No Thierry Henry, no problems for the New York Red Bulls

Thierry Henry New York

After the Arsenal legend's retirement and a controversial managerial change, Jesse Marsch's side are proving the preseason doubters wrong.

With the 2015 MLS campaign now seven weeks old, just one of the league’s 20 teams remains undefeated.

Three wins and two draws have fired the New York Red Bulls to the top of the Eastern Conference and, much to management’s relief, helped quieten some of the commotion surrounding their eventful offseason.

The club were faced with a daunting rebuild following November’s Eastern Conference Championship defeat to the New England Revolution, due star skipper Thierry Henry’s retirement and fellow Designated Player Tim Cahill’s departure, but it was new general manager Ali Curtis’ shock decision just two weeks after his arrival to fire head coach Mike Petke which instead became the major talking point of the winter.

Having led his hometown club to the 2013 Supporters’ Shield – their first-ever major piece of silverware – and within a goal of the 2014 MLS Cup final, Petke’s sacking was met with widespread bewildered around the league, while Red Bulls supporters reacted with sheer outrage.

Aside from his managerial success, the former centre-back remains the team’s all-time appearance leader, with 169 games across two spells, and his strengthened status of club legend after two fruitful seasons at the helm led to Curtis becoming public enemy number one.

The subsequent hiring of Jesse Marsch, whose previous head coaching experience was limited to one season with the Montreal Impact, did little to quell the anger and, when 300 season-ticket holders later gathered at an unprecedented town hall meeting in mid-January, tensions boiled over in dramatic fashion.

Unsurprisingly, Curtis was the main target of their frustration, as those in attendance subjected him to ridicule, obscenities and made it clear, in no uncertain terms, that they already wanted him gone.

Red Bull GmbH, who purchased the team formerly known as the Metrostars in March 2006, did not escape criticism either, as supporters voiced their displeasure with the company’s leadership in the public sphere, renting a Petke-backing billboard and getting #RedBullOut to the top of Twitter’s trend list.

Needless to say, the relationship with the fan base and front office was at an all-time low heading into the new campaign, but prospects on the pitch also looked far from promising.

Ex-Leeds United man Mike Grella proved the only striker brought in to replace the departed Henry and, though Golden Boot winner Bradley Wright-Phillips was coming off a league record-equalling 27-goal campaign, few expected the Englishman to repeat 2014’s heroics.

A trade with the Montreal Impact which netted midfielder Felipe Martins and the top allocation spot, used to acquire Sacha Kljestan, was also greeted with mixed reaction after costing starters Eric Alexander and Ambroise Oyongo, while a patchwork defence looked like one of the league’s weakest on paper.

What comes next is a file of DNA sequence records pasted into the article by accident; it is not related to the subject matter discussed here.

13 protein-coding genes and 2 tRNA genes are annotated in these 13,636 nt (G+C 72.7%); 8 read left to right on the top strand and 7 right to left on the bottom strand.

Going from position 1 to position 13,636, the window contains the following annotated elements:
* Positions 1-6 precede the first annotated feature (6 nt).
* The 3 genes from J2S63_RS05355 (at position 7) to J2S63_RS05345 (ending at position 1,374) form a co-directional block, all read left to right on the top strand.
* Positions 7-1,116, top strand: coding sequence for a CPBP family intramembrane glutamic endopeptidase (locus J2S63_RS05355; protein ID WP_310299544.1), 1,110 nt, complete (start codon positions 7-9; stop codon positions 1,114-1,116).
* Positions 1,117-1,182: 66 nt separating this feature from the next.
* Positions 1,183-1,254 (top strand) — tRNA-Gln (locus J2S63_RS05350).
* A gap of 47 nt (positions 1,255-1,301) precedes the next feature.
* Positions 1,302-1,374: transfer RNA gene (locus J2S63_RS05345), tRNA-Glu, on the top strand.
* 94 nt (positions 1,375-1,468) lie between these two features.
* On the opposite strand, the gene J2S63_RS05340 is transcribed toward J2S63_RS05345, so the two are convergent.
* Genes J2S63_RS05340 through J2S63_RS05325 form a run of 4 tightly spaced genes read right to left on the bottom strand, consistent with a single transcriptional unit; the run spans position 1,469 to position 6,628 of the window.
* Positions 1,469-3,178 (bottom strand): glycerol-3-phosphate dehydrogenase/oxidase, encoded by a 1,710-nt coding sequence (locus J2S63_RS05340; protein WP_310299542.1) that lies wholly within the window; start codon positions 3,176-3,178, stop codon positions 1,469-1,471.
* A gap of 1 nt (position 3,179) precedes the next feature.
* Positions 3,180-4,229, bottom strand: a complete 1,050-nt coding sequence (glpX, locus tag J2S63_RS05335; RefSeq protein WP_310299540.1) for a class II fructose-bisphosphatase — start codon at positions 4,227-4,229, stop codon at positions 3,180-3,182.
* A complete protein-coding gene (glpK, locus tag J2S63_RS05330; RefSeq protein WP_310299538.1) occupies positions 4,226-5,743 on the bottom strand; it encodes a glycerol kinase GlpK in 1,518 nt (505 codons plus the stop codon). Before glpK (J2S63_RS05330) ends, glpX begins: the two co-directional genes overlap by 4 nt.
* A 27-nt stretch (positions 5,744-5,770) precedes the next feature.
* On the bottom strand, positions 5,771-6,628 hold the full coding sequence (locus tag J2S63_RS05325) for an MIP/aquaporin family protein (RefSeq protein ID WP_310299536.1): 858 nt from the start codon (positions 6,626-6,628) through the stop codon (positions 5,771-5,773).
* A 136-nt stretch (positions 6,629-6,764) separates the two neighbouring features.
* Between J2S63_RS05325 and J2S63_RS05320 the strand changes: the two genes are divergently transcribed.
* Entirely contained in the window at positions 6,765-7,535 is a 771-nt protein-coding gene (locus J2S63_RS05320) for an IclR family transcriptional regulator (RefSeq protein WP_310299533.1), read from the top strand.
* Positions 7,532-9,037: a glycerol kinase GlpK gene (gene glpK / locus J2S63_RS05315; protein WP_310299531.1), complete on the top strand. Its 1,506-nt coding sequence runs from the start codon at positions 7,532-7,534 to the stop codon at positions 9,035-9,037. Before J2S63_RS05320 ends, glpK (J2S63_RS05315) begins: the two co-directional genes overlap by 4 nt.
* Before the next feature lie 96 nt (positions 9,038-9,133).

With all the upheaval, coach Marsch seemed destined for a difficult debut season in New York, as many predicted the team to miss out on the play-offs for the first time since 2009 – but five games gone and people are already revising their expectations.

Now the in-form team in MLS, the Red Bulls are not just getting results but also playing an attractive, high-tempo brand of football, with the whole side clicking together as a unit in their new manager’s 4-2-3-1 formation.

In his bid to defy the sceptics, Wright-Phillips is stepping up as the main man in the post-Henry era, proving himself more than just a poacher by adding a creative dimension to his game, while compatriot Lloyd Sam has been just as integral to their hot start, looking like an MVP-contender with three goals and an assist from the right wing.

The other main holdovers from Petke’s reign have shown little sign of unrest amid the off-field disorder either, with newly-appointed captain Dax McCarty once again a formidable two-way force in the middle of the park, and goalkeeper Luis Robles his usual reliable-self in between the posts.

It’s not just the old guard who have impressed over the first five games, though, but also the new arrivals.

Damien Perrinelle’s signing received little fanfare but the Frenchman has so far been a rock at centre-back, while the Montreal trade is starting to look like a shrewd piece of business due to the fine form of Felipe and Kljestan, as well as Oyongo’s bizarre contract dispute which has since seen him go AWOL.

Even Grella, who was mulling retirement before joining the Red Bulls as a preseason trialist, has made his impact felt, bagging two goals in four appearances from Henry’s old spot on the left flank.

Whether Petke could have produced similar results is open for debate but, regardless, it’s now becoming increasingly clear that fans will find it hard to continue slating Curtis if Marsch’s side can keep up their current form over the coming weeks and months.

It’s still very early days, of course, but things certainly look promising and, with Wright-Phillips currently the only DP on their roster, there is even room to strengthen their hopes for a first-ever MLS Cup title in the summer with two big-name additions.

For now, though, the Red Bulls are proving they are more than capable of excelling without any star attractions and, with reigning league champions LA Galaxy visiting on Sunday night, they will have a prime chance to further showcase their cup credentials.

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